Witness to a cobblestone crash
I am writing this on the road from rural eastern France at the end of the fourth stage of the month-long Tour de France. Itβs hot and dusty outside with temperatures at about 38 degrees Celsius (100 degrees Fahrenheit). On the backs of the motorcycles in protective gear we are suffering as we spend all day in the sun. Fortunately there has been a lot happening in these early stages of the Tour and the images have been worth it.
On the third stage of the Tour between Wanze in Belgium and Arenberg in France, I was riding on the second of our two motorcycles. The second bike is not authorized to shoot the riders on the move, but instead can overtake the pack and then stop on the side of the road so the photographer can shoot the riders as they pass by. The third stage was very special as the last 50 kilometers were on the famous cobblestone backroads of northern France more commonly associated with the Paris-Roubaix cycling classic. This section is known as the βHell of the Northβ. I have covered 21 Tour de France races, but never had the occasion to cover either Paris-Roubaix, nor shoot a cobblestone section.
Early in the stage, while listening in to the official two-way radio commentary, the race directors announced that all the motorcycles must travel directly to the arrival site bypassing this cobblestone sector at the end of the race because it was simply too narrow and too dangerous for everyone to work. Only a one-motorcycle pool would be authorized access. So, I took a chance and sped way ahead of the race. Our motorcyclist got the bike onto the cobblestone section and safely parked the bike off the road well before the race drew near. The day had been terribly hot and the impenetrable dust cloud thrown up from the accompanying official vehicles gave an aura of a foggy winter day rather than mid summer.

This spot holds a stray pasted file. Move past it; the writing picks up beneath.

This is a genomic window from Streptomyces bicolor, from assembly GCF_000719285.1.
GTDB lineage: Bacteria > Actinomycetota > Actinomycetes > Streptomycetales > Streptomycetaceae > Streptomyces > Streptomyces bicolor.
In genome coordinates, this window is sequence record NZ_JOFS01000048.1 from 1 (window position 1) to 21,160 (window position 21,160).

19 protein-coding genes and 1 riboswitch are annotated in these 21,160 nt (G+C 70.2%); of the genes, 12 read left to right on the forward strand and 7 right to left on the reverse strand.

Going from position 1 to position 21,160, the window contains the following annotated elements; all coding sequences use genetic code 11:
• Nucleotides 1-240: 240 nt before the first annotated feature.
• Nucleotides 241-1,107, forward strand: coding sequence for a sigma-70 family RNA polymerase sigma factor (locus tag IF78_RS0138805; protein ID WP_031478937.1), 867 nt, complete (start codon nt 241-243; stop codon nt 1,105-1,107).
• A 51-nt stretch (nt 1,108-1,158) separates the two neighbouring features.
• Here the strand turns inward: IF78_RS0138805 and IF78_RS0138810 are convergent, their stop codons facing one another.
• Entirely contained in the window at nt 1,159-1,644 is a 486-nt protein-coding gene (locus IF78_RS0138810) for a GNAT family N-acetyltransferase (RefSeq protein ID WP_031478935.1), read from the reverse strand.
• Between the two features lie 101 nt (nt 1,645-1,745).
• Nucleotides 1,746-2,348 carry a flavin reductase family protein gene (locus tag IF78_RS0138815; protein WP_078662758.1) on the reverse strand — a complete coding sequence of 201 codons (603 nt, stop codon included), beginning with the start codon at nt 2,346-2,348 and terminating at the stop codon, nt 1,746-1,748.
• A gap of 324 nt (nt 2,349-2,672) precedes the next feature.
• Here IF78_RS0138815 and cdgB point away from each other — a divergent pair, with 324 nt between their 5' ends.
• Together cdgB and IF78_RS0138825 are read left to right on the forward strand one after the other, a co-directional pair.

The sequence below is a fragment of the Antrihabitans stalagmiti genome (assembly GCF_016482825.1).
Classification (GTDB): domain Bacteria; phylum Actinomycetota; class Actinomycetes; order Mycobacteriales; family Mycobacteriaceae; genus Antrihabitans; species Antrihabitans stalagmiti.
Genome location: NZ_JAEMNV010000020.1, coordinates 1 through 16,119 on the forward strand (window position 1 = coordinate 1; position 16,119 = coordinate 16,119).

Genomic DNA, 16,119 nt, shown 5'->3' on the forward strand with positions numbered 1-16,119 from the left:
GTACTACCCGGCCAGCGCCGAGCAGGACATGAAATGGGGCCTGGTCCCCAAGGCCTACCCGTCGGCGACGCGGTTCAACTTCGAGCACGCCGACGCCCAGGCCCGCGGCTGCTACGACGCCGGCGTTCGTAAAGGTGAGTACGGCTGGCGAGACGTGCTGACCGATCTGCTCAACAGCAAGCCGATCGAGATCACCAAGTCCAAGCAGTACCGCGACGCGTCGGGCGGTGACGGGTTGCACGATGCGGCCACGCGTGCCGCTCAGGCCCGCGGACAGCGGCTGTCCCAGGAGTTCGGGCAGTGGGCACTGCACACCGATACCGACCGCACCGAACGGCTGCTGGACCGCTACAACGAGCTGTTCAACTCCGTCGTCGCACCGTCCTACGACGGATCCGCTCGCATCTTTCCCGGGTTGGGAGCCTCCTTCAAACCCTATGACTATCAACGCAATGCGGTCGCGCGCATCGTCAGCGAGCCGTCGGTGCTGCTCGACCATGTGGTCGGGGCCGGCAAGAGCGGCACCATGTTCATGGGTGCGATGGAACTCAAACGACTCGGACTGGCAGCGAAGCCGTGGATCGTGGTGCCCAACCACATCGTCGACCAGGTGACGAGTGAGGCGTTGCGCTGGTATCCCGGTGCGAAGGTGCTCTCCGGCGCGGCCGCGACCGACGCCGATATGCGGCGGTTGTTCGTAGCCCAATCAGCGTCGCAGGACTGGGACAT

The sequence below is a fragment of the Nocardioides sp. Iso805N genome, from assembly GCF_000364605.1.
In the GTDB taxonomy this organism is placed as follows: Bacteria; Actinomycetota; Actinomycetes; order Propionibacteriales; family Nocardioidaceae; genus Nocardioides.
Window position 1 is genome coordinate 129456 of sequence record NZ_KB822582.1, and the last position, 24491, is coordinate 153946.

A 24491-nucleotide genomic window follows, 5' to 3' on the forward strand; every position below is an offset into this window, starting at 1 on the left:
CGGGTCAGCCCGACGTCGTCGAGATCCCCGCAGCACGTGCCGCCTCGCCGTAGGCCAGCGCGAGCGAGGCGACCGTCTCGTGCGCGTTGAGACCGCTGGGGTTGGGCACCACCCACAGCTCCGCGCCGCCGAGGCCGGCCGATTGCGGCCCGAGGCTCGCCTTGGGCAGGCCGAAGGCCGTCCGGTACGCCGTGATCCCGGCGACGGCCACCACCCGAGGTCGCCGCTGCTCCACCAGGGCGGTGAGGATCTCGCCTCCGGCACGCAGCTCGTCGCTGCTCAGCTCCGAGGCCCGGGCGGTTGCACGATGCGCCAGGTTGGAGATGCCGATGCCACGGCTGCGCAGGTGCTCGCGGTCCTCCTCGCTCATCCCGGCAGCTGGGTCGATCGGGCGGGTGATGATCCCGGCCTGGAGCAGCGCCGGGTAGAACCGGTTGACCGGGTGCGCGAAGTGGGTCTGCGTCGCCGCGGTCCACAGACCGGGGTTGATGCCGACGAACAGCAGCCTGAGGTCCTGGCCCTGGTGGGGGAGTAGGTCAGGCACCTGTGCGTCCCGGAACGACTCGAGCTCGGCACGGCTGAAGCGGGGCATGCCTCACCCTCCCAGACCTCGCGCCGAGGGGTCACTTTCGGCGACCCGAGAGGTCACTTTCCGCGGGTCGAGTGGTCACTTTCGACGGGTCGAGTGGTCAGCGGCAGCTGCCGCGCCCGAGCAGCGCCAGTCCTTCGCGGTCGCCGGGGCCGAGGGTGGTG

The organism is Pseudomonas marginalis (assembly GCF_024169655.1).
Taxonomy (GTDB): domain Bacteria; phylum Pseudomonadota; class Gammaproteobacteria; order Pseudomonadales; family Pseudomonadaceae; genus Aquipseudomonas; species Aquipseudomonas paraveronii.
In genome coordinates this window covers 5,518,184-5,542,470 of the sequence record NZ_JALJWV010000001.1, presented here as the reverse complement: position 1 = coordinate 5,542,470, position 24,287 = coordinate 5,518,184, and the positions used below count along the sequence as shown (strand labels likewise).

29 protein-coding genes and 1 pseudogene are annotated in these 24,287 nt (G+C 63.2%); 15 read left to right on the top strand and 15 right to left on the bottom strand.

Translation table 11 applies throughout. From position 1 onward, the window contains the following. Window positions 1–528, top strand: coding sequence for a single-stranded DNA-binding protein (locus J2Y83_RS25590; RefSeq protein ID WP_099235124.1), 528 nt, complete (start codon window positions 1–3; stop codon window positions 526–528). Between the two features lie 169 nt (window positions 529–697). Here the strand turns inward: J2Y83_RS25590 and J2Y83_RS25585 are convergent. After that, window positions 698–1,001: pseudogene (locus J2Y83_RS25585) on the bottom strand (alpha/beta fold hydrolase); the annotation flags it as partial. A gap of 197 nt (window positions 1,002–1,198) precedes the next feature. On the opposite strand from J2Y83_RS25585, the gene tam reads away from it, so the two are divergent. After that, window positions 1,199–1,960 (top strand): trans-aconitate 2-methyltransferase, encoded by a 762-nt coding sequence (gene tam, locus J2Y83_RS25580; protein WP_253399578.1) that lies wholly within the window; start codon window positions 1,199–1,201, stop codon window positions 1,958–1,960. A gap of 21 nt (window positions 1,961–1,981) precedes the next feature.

I was totally unfamiliar with this sector but I had a gut feeling that being on a tight bend would be the best place to shoot the riders because their trajectory would oblige them to pass very near me. I crouched low amongst the feet of the spectators tightly packed together on the side of the road. The first lead riders suddenly appeared and it became clear that the position was in fact a good one. The riders were passing within inches of me and I switched from my 16-35mm lens to a wider 15mm fisheye. Just as another group of riders appeared they suddenly collided and fell literally inches from me. My first thought was that they were going to land right on top of me but I kept my finger on the motordrive of my Canon 1D MkIV. Then Lance Armstrong appeared but skillfully avoided the fallen riders, then Contador, and again another group arrived and incredibly fell like skittles at exactly the same spot. I just kept shooting, this time with my 16-35mm.
There were seven different cobblestone sections, each many kilometers long. I simply cannot believe the likelihood of having been in the right place at the right time. The chance must be several million-to-one.
The images were transmitted straight from my camera using the Canon WFT transmitter and a Mifi unit to our Paris pictures desk and were thus available to our clients within minutes. The New York Times was just one of the many users of these spectacular images. My most amazing and unlikely experience of 21 years of Tour de France road cycling coverage.